Walking along the path planted with boxwood and roses, the visitors get to the Garden of Orpheus, then to the pool, on the bank of which stand Meditation, Adam and the Genius of Eternal Rest. On the other side of the parterre is the “Garden of Springs,” where moisture-loving varieties of plants are planted.
At the end of the park is the favorite place of Parisians – the loungers and benches for relaxing and a playground.
Expositions of the Rodin Museum in Paris
Almost all works in the collection of Musée Rodin are associated with the works of the great French sculptor. The number of sculptures is more than 6.6 thousand copies, many of which are located in the alleys of the park among bushes and flowers. In addition, the museum holds about 10 thousand drawings of the master, 25 thousand photographs, as well as collections of paintings, prints, ceramics and antiques. All of them are displayed in temporary exhibitions. There is also an archive of the master in the building.
Particular attention is paid to the works of a talented pupil – Camille Claudel, whose fate was associated with the teacher for many years. She was his mistress and muse in the course of 9 years, but for the sake of her leave his lawful wife Rosa Bere and his son he was not able. Later Claudel was placed in a psychiatric hospital, where she lived for 30 years and died at the age of 78.
Inside the museum, 16 rooms have been set aside for Rodin’s works, which house the master’s sculptures created at different periods of his life:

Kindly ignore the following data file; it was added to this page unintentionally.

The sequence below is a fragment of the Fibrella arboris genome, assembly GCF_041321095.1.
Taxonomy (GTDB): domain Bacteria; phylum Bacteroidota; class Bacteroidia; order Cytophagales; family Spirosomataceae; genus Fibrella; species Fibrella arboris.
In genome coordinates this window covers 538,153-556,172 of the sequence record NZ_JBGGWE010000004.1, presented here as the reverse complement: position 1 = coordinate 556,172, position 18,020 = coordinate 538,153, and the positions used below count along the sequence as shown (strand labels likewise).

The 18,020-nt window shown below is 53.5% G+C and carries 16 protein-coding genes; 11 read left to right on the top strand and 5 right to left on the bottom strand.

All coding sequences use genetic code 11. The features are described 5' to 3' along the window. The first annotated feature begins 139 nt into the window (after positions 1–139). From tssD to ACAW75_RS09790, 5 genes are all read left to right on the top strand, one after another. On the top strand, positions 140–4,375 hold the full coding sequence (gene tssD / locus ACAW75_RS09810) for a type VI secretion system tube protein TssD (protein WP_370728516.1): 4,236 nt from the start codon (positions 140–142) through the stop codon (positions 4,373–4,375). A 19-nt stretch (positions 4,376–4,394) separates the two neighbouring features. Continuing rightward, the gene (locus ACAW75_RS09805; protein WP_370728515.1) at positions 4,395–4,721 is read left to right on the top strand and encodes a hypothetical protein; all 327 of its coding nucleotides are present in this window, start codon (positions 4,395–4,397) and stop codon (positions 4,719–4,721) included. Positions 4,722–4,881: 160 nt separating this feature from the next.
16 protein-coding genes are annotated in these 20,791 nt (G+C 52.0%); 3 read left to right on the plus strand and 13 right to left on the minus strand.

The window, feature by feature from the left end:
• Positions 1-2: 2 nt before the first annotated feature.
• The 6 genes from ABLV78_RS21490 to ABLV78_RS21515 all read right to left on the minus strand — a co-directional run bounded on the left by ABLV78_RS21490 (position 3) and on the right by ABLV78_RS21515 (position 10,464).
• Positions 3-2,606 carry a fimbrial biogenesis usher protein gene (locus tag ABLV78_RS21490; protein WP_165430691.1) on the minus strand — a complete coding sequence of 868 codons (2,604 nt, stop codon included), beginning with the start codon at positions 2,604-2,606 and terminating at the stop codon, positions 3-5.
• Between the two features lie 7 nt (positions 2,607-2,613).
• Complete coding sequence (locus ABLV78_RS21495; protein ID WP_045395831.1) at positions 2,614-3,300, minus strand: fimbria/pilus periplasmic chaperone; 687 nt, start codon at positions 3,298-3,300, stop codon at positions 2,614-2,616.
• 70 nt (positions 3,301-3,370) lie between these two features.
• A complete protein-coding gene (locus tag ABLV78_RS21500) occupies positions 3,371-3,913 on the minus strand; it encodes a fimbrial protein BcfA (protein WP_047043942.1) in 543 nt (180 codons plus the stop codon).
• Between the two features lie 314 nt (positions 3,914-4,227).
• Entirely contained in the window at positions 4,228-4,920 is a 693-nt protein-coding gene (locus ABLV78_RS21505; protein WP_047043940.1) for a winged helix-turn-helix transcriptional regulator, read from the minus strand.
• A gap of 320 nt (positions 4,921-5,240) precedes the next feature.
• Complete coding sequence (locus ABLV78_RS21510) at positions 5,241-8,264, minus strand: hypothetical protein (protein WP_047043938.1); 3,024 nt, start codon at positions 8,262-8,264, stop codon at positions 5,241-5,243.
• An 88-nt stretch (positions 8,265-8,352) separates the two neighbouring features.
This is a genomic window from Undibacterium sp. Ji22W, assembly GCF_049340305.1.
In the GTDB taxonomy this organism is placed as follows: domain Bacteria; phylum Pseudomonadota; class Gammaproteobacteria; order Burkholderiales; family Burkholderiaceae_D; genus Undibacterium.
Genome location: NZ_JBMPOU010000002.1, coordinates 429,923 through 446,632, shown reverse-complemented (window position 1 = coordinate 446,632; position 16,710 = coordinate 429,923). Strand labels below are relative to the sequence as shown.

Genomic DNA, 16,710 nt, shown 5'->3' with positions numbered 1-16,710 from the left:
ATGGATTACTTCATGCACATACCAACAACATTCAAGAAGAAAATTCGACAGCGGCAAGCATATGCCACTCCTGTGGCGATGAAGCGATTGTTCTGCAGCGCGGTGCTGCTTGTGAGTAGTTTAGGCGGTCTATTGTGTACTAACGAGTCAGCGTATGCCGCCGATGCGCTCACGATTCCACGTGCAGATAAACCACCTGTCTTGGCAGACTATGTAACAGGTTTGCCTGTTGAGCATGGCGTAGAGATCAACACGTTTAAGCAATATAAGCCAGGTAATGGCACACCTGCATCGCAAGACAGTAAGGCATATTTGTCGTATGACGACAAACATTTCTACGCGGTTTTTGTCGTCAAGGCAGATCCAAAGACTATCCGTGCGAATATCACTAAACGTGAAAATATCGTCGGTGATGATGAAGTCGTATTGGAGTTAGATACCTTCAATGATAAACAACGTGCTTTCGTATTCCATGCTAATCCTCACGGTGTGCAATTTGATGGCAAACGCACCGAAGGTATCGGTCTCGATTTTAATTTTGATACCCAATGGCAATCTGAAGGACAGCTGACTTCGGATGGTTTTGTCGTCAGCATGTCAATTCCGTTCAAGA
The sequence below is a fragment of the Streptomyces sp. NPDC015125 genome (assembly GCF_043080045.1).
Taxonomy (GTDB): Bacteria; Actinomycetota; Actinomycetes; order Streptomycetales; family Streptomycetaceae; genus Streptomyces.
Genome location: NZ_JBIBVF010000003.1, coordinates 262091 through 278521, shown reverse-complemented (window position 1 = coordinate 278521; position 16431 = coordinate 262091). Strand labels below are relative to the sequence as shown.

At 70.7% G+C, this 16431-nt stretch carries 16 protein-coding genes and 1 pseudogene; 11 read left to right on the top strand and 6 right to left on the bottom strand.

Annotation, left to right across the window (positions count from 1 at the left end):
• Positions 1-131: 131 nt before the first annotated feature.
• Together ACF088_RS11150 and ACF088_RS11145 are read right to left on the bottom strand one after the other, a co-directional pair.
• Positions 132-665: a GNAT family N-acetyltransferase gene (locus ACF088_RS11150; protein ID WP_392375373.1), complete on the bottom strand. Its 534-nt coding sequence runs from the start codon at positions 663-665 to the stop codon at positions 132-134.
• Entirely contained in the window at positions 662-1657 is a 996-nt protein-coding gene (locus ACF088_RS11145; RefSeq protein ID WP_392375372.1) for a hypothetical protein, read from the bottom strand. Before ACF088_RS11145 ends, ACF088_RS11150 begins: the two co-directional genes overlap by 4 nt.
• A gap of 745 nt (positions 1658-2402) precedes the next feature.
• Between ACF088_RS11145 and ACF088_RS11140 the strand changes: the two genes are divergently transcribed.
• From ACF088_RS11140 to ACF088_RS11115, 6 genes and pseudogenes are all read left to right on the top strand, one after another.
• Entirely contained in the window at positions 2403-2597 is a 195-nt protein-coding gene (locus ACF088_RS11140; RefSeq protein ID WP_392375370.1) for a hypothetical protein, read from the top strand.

- “The Man with a Broken Nose”, “The Girl in the Hat” (posed by Rodin’s wife), “The Bronze Age”, “The Cathedral” (the prototype was the Reims Cathedral);
- “Hand of God” (1916-1918) – a marble composition demonstrating the creation of the first humans;
- “The Kiss” – separately created in 1882, a fragment of the sculpture “Gates of Hell”;
- “The Thinker” (1880-1882) – for which the boxer J. Beaud, popular in the Parisian Red Light District, posed; more than 20 copies were later created in bronze and plaster;
One of the rooms is allotted for works of the sculptor’s pupil Camille Claudel – it is “Waltz”, busts of the master himself and brother Paul, “Wave” and others.
Graphics and photography from the master
Starting the next work Rodin always made preliminary sketches. In the archive of the museum stored several thousand graphic works of the master, among which there are pencil sketches and lithographic sketches. They show portraits, nude torsos, and sketches for Dante’s illustrations. During his travels in cities in Italy and Belgium, Rodin created many landscapes.